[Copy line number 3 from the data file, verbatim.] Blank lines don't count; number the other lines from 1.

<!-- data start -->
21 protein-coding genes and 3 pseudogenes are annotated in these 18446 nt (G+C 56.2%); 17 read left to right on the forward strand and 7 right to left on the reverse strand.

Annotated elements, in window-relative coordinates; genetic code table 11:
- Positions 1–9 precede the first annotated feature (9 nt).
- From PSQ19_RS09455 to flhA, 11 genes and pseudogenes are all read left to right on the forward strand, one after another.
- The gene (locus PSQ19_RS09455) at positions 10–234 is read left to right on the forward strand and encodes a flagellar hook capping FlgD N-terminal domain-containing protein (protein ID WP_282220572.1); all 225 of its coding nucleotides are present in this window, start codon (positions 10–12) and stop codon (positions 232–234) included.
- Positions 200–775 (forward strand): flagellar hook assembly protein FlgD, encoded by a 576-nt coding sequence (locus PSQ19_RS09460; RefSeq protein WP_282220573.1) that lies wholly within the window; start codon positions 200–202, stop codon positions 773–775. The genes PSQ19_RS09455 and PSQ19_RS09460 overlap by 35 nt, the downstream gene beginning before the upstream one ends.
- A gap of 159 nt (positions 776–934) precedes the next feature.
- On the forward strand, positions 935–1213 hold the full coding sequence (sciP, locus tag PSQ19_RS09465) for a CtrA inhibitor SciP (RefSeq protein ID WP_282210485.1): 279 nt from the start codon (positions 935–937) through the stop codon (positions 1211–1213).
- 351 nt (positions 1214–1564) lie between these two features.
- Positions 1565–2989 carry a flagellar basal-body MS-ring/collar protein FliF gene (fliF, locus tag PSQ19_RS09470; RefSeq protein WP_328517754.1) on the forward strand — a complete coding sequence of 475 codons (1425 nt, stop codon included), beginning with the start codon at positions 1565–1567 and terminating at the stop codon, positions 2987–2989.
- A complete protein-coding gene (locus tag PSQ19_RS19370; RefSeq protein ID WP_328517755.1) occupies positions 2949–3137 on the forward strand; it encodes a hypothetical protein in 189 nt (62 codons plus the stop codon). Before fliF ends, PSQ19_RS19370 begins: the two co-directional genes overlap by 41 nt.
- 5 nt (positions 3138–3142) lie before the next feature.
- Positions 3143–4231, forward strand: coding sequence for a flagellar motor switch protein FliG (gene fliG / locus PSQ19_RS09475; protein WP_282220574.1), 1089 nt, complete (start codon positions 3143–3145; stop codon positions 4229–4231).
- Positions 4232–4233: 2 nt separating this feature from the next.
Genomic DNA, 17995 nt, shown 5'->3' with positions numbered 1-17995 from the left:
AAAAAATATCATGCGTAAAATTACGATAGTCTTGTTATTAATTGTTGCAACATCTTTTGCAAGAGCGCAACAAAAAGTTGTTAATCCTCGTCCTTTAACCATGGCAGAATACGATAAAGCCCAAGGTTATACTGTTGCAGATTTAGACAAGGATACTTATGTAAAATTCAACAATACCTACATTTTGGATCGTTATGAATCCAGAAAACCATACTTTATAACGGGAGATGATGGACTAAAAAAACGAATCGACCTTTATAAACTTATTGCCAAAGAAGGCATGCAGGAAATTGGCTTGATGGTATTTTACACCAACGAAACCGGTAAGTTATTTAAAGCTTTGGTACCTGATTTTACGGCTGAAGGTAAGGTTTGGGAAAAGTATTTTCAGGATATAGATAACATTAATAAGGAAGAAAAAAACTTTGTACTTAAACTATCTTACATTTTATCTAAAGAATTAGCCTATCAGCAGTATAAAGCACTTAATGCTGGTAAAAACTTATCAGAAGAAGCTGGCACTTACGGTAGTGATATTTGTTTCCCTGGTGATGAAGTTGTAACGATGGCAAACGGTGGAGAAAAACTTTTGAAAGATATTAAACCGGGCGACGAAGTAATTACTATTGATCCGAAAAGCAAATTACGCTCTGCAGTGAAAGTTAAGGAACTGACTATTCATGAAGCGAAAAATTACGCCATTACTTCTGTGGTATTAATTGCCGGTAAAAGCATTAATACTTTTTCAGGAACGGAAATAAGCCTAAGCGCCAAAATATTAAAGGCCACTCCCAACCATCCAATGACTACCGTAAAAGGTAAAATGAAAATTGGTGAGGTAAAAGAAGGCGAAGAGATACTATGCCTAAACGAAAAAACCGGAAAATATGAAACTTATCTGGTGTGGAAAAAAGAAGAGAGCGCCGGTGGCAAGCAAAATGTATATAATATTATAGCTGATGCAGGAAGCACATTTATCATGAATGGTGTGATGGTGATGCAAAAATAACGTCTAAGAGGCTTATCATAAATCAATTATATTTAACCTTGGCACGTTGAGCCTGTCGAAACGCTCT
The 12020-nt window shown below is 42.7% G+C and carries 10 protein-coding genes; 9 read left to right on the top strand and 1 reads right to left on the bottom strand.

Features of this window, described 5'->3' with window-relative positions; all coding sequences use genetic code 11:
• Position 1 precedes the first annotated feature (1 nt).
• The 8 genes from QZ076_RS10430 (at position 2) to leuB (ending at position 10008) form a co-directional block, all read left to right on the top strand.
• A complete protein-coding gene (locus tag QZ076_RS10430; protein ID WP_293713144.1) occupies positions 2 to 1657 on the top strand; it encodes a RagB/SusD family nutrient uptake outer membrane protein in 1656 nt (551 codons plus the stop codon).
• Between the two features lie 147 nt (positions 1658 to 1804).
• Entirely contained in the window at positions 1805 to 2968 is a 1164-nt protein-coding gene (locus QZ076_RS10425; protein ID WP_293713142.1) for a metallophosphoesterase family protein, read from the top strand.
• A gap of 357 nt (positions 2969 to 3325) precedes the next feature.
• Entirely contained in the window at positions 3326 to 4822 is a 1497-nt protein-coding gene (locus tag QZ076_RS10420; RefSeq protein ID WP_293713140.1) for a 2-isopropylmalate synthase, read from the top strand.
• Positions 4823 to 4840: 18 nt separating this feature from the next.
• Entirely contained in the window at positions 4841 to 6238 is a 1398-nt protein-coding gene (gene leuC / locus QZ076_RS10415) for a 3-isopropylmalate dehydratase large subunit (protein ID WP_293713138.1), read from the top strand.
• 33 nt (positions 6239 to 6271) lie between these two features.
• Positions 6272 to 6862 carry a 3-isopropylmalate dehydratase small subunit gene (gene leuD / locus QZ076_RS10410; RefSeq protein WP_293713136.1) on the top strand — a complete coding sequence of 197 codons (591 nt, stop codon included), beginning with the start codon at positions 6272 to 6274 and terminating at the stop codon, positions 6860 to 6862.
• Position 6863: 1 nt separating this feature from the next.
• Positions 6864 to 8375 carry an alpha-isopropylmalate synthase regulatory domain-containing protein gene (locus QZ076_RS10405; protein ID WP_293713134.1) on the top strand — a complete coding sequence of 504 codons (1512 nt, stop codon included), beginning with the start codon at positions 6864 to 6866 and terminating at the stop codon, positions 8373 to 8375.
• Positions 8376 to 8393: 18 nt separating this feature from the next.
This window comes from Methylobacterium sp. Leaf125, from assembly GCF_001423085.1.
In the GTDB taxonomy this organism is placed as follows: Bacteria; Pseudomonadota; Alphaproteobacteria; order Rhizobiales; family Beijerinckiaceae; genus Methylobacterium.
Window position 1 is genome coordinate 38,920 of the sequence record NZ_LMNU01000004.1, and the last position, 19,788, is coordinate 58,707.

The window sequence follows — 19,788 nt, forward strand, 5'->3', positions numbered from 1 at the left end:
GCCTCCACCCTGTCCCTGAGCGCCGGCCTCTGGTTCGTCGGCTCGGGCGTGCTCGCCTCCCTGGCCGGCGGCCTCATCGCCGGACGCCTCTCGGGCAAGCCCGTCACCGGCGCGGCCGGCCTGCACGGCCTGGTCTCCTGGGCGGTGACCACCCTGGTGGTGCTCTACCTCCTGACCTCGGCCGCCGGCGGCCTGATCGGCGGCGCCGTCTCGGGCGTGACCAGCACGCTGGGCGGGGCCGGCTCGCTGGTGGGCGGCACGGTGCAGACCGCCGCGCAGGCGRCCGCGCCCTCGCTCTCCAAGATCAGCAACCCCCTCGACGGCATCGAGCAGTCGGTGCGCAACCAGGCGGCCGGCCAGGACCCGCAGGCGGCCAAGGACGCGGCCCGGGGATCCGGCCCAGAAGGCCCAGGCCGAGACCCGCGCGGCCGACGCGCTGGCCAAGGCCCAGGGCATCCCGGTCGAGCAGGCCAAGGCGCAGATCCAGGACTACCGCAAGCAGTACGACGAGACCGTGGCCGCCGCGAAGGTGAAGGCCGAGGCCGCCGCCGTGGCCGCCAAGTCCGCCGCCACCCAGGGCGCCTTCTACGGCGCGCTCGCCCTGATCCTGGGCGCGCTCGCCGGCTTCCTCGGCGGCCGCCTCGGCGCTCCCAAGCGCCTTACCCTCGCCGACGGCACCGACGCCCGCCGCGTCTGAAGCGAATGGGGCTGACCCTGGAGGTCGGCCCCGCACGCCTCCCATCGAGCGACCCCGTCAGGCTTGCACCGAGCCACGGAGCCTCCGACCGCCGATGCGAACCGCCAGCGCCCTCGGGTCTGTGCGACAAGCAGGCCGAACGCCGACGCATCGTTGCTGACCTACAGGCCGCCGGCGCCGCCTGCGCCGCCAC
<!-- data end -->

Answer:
- Positions 1–9 precede the first annotated feature (9 nt).